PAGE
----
- “I will use support and resistance as exit targets. If the price reaches a target, I will exit to take profits”. (Some profits are better than no profits and infinitely more satisfying than losses).
- “I won’t have more than one trade open on one asset at a time”.
- “I won’t have more than five trades open at the same time, or risk more than 5% of account capital at one time”.
- “I will always follow my rules”.
The last rule is the most important rule of all. It doesn’t make sense to have rules if you don’t follow them.
Negative Psychological Factors
The following list identifies the biggest reasons that traders lose money. These often-unconscious emotions generate bad decisions and must be addressed with specific rules to reduce negative fallout. When you take emotions out of the equation, better decisions, more consistent wins, and capital preservation will naturally follow.
- Fear: one of the market’s most vicious emotions. Fear can keep you from making a good trade, or keep you from taking a timely profit. Fear of losing money will keep you awake at night but don’t let that stop you from trading. The solution: keep trade size small so one loss can’t hurt too badly and you still have the capital to trade.
- Greed: is as damaging as fear but the positive feelings make it harder to recognize. Greed is the other face of fear. Greed is the fear of losing profits you don’t have, or the desire to make big trades and take even bigger profits. Greed rears its ugly head when we’re doing well, taking most of us by surprise. In its most common form, profits build confidence beyond the current experience level, invoking greed that encourages over-aggressive trades and excessive leverage.
- Ambition: a required trait for long-term success but a noose around the trader’s neck when it isn’t controlled. Admittedly, it takes a ton of raw desire (and adrenaline) to succeed in the financial markets but ambition becomes dangerous to survival when it triggers bad decisions. Comparing results to another trader’s performance and letting that influence your decisions offers a perfect example of runaway ambition.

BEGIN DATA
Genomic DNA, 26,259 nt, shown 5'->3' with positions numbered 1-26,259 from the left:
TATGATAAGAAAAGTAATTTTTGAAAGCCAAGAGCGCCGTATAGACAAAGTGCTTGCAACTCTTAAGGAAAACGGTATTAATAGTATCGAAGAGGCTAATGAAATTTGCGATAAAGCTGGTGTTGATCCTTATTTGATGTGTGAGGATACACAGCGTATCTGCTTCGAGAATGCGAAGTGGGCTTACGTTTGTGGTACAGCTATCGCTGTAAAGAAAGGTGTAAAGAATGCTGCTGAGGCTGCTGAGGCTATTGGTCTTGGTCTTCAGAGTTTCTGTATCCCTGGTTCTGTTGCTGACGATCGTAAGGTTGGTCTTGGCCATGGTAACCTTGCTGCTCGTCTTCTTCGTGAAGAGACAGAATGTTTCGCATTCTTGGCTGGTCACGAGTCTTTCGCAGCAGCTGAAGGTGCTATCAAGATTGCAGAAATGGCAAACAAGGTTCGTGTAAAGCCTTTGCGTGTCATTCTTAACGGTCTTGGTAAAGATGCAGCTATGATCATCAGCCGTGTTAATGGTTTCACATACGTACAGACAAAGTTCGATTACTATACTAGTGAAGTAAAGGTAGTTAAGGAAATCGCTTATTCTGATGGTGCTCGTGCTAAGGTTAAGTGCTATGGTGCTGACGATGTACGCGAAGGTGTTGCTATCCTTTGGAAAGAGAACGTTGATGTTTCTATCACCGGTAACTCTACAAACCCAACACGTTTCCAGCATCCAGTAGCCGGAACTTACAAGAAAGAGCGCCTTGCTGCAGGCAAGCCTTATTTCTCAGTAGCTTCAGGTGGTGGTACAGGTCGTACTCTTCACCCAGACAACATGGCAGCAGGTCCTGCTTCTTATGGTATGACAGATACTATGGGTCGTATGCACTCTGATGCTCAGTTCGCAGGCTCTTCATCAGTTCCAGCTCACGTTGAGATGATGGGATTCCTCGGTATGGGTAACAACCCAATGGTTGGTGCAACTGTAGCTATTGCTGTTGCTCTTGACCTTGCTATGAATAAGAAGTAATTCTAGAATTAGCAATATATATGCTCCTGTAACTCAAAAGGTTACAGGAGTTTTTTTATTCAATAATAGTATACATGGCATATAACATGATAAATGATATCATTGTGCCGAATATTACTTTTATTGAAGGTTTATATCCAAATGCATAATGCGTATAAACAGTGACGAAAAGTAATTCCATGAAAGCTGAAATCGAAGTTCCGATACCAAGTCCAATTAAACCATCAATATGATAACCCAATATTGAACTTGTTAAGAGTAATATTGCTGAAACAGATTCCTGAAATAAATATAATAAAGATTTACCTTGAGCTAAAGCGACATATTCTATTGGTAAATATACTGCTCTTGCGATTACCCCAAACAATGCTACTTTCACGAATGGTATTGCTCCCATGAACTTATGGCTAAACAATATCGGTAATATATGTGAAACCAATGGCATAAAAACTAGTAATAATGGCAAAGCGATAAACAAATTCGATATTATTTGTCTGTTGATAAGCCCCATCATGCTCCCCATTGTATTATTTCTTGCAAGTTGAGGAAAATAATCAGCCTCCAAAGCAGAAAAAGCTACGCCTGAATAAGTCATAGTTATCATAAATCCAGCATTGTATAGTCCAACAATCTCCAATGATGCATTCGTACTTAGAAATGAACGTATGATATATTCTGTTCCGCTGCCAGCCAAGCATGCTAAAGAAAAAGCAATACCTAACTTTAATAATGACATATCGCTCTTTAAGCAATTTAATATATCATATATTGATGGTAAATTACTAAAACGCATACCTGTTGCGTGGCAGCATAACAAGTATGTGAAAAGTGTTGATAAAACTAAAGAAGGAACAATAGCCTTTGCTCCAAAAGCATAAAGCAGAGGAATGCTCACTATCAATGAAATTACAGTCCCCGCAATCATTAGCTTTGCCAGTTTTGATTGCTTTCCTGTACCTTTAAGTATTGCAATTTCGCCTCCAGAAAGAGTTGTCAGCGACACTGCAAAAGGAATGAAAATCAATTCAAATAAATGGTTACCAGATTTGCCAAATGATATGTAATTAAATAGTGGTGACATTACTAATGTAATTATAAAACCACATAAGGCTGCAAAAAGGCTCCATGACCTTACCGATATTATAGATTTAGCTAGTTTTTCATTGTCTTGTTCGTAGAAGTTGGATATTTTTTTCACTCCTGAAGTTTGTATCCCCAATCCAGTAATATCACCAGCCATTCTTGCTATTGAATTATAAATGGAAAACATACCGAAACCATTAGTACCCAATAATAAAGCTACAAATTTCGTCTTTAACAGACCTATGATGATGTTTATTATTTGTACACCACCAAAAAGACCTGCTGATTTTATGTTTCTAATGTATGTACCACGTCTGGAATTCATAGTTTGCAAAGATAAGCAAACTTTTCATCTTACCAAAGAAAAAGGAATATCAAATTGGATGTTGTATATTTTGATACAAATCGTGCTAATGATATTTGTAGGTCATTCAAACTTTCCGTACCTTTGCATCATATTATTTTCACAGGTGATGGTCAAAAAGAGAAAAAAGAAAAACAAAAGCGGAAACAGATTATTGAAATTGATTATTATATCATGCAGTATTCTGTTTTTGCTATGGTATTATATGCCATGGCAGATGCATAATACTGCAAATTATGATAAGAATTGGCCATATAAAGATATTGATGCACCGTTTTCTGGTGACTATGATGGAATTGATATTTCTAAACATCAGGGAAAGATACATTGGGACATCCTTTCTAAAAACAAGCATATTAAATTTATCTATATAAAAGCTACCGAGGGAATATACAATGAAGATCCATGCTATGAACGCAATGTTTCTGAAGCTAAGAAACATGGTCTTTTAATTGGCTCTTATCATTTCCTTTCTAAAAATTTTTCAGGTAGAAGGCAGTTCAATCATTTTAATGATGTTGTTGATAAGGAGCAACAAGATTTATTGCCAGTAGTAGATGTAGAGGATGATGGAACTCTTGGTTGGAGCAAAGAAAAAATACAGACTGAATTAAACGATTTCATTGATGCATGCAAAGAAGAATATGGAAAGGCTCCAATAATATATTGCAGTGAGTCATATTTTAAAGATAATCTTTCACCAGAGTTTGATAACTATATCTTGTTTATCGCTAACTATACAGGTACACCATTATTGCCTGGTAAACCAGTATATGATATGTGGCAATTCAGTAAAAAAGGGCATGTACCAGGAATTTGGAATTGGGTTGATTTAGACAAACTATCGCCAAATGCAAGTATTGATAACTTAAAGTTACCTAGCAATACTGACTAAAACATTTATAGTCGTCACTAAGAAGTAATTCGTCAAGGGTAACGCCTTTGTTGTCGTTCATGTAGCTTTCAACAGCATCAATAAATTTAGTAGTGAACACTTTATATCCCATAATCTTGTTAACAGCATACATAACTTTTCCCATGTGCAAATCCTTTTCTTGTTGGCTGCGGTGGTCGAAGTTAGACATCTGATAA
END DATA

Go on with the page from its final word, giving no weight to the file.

- Loss: an inevitable part of trading that can be managed through rules and discipline. The goal is to take ‘appropriate’ losses while avoiding catastrophic career-ending losses. Position sizing is the key to loss management (2% rule), and not getting blinded by greed or fear and throwing away money. Walk away if you get frustrated from a string of losses.
- Hope: turns against you when the ‘ticker tape’ turns against you. It makes sense to hope that your hard work pays off but the train goes off the tracks when ‘hoping’ a trade pays off the mortgage, buys a vacation, or saves a marriage. That’s ‘gambling’ not trading, a perfect way to lose your trading stake and wash out of the forex market.
Negative psychological traits and their impact on trade decisions need to be studied and mastered to succeed in the forex market. Putting it bluntly, emotions need to be removed from forex decision-making to be profitable in the long term. That requires specific rules, the discipline to follow them, and the ability to walk away when things go haywire.